Monday, June 3, 2013

Lesson 2: Making A Hovel Into A Home

Hello again, everyone! Socially awkward first year here! Many apologies for the long absence. I would blame my lack of attentiveness on the rigorous requirements of my tertiary education... but, the more truthful answer would be "I get drunk a lot and forget to do things." Sorry about that.

This is pretty much what every weekend for the last month has looked like for me.
But all apologies aside, welcome to the second lesson from your favorite incapable mess of a uni student- how to inexpensively make your new uni student hovel into a habitable home (by uni students standards anyway, it's still likely no one else in their right mind will want to live there). As always, I learned all these lessons in the most entertaining way possible- by completely fucking up, and then scrambling to fix my many mistakes. Remember, kids, I make the mistakes so you don't have to!

Welcome to Phoebe's life, where everything is made up at the last minute
and the  price of wine doesn't matter!
So, silly pictures and dated pop-culture references aside, here are a few Socially Awkward First Year approved tips to aid you in making your transition into Awesome Independent Student Life a little easier.

Tip #1: Always Remember Your Cutlery

I'll admit it, I'm not the most practical of people, but there's one person who definitely has me beaten when it comes to being stunningly useless in real world situations. This, of course, is my dear mother, and while I love her a lot, I also know that she's really not good at thinking ahead. It's kind of a genetic thing.
We're also both terrible at being dignified during formal occasions.
To her credit, she did try really hard to set me up for moving out, in her own funny little way. At this stage, I'd pretty much thrown most of my personal belongings into boxes, ready to shift them up to Brisbane, so she thought it'd be a nice idea to toddle up to my impromptu moving van (read: my dear friend Erik's car) with a tray of various kitchen items she didn't particularly need any more. Of course, I took these with great jubilation, as if there's anything I love, it's not having to pay to get my own stuff. However, I could have been a little more vigilant with checking exactly what she supplied me with, as I found out later during my first cold and lonely night in my new apartment.

To understand what exactly happened, you have to understand that my Mother and I both have a very special type of brain. You see, we both have incredibly good memories... half of the time. The other half of the time, we forget our own birthdays and lose our sunglasses on our heads. So Mum remembered to supply me with plates, a few cups and even a couple of knives and spoons... 

However, it's really hard to eat cold spaghetti with a knife and a spoon. 

In the words of King Richard III when he came to a banquet half an hour late,
"A fork, a fork! My kingdom for a fork!"
Having said that, don't try and cook for yourself on your first night in a new place. Just get some take-out. Everyone does it, and to be honest, after a long and awful day moving boxes, you are not going to feel like cooking anyway. My moving buddies were lucky enough to swing by Maccas on their way back home, whereas I was grumpily trying to spoon a lukewarm cheesy tomato pasta concoction in my mouth because like a dumbass, I had forgotten both a can-opener and a frying pan as well.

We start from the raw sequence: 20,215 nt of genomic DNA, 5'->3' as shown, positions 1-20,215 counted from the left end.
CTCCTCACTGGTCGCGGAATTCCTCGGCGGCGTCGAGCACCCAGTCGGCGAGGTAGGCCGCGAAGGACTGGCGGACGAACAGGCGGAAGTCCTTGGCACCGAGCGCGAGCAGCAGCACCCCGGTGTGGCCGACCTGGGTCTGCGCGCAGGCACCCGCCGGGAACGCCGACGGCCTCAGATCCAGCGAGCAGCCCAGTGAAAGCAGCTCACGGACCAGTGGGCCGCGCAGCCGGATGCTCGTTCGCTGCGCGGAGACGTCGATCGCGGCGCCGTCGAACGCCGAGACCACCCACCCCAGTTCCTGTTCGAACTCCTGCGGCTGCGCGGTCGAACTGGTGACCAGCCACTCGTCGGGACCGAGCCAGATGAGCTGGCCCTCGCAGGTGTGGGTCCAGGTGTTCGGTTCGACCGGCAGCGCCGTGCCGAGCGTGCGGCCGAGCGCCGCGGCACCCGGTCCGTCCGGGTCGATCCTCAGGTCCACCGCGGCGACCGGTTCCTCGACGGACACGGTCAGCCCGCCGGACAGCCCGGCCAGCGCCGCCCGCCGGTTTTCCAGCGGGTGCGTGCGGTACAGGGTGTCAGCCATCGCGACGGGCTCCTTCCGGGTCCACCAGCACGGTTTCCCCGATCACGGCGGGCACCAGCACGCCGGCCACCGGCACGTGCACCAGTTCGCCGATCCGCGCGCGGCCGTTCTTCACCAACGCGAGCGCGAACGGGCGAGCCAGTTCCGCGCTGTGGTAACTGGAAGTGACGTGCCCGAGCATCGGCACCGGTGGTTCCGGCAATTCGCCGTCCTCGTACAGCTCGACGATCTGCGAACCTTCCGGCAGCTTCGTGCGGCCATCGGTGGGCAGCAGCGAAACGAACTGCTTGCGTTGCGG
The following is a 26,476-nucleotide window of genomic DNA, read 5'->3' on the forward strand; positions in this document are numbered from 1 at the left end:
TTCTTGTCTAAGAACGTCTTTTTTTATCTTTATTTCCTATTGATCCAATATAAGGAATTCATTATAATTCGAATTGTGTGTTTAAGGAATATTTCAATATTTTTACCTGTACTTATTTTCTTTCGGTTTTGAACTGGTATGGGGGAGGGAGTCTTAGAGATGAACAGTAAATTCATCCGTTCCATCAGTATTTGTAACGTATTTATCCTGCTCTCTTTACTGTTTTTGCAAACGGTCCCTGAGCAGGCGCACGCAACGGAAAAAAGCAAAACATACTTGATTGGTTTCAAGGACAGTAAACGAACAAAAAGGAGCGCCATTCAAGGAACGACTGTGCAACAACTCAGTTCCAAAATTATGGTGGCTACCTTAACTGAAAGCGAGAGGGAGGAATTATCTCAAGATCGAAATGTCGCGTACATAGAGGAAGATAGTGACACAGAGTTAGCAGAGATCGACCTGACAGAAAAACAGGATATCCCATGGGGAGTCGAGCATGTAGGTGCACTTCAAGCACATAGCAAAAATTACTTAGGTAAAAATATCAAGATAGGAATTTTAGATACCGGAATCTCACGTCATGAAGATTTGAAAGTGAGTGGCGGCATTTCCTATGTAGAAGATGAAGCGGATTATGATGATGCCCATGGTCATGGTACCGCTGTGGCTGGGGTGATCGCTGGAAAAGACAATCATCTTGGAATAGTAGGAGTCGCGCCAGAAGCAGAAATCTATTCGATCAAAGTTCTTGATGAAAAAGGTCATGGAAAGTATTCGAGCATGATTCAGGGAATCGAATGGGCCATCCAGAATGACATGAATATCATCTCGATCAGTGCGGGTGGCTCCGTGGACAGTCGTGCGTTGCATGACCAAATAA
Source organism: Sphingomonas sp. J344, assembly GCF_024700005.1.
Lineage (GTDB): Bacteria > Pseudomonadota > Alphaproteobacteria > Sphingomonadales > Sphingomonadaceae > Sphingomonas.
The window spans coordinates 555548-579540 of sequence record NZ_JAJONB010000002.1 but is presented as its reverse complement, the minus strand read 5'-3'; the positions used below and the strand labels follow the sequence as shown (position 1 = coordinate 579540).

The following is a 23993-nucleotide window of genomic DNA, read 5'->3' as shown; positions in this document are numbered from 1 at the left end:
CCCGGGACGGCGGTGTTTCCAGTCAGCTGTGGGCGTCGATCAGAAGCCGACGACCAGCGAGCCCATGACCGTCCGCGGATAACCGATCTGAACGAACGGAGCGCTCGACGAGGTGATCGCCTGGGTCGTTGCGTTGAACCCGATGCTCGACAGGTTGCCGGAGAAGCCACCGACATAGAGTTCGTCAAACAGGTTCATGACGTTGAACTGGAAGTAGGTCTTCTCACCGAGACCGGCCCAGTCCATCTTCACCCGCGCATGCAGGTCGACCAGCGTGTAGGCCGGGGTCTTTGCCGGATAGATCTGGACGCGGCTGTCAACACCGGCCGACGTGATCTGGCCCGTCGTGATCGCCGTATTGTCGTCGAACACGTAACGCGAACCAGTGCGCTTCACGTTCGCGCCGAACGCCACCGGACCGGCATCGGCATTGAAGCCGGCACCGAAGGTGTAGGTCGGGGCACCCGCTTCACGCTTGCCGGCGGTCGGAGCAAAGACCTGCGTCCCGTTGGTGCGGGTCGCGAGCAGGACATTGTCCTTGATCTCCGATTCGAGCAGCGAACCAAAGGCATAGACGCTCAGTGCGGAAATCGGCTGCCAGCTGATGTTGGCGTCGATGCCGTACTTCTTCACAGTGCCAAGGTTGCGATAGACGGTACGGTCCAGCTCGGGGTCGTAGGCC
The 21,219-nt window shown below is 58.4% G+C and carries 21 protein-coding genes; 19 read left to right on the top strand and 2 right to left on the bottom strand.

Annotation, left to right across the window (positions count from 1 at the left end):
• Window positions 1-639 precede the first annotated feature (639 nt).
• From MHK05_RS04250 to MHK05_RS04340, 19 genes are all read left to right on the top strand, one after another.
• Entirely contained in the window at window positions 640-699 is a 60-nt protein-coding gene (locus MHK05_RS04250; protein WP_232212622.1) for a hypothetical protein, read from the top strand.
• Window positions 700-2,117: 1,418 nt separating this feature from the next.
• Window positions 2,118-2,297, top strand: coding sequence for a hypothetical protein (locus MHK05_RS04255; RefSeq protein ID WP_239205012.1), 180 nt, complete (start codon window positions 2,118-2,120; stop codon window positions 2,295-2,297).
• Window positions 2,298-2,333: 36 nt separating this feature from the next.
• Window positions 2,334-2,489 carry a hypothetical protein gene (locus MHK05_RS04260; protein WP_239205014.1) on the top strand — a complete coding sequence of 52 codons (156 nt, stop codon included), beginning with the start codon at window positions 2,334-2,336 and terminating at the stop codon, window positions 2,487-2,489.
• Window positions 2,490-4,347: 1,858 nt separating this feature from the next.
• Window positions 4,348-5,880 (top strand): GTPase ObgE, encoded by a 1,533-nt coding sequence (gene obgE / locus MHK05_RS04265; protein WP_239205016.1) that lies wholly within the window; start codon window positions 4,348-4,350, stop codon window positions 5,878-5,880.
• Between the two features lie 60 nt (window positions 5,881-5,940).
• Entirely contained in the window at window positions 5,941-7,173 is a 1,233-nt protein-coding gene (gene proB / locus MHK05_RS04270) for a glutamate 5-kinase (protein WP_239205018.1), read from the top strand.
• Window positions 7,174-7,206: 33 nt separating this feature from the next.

Of course, this was all solved by a trip to Kmart the next day with one of my new neighbors, which brings me to my next point....

Tip #2: Kmart, Kmart, Kmart. 

As a student with little to no money who subsides mostly on a diet of cheap wine and Cup 'O Soups, I really love not having to spend much on household goods. While a lot of people who are older and wealthier than I am will preach about flicking out a little extra dough from their wads of cash to invest in quality goods, I am all about taking the shittiest and cheapest option I can. There is a time for thinking about the future, and that time is when I don't have to sponge off the government to make ends meet. 

Just so you know, I pretty much owe my life to these guys and am pretty sure they own my soul as collateral.

Moving to Brisbane started my love affair with Kmart- a mecca of cheap but okayish-quality goods that have enabled me to live a reasonably comfortable existence without selling my body on the street. In particular, there is a special place in my heart for the Kmart home brand. I remember after the whole debacle with the forks the night I moved in, the first thing I picked up was a sixteen piece cutlery set. It cost me a grand total of three bucks. I was in penniless student heaven.

When my eyes fell upon these, I heard angels singing. It was glorious.
Chuck in a frypan for eight dollars, a  cheap can-opener and a few more useful bits and pieces here and there, and my whole kitchen was ready for action without me having to fork out more than the twenty in my pockets. However, that said, I was lucky enough to move in with someone whose parents pretty much gave them everything a student chef could ever need.... but of course, she didn't technically move in until I'd been there for three weeks on my own. So thank you, homebrand, for making sure I didn't starve to death in my own filth!

Want an easier way of keeping track of what you'll need? I'd highly recommend writing a list of anything you already have and then seeing what's missing. If you have room mates, check out your pooled resources and then you can all work out an affordable way to make sure you have all the basic necessities covered. It'll save time, money and a lot of arguments down the line over who should be fiscally responsible for providing the household with a working vacuum cleaner.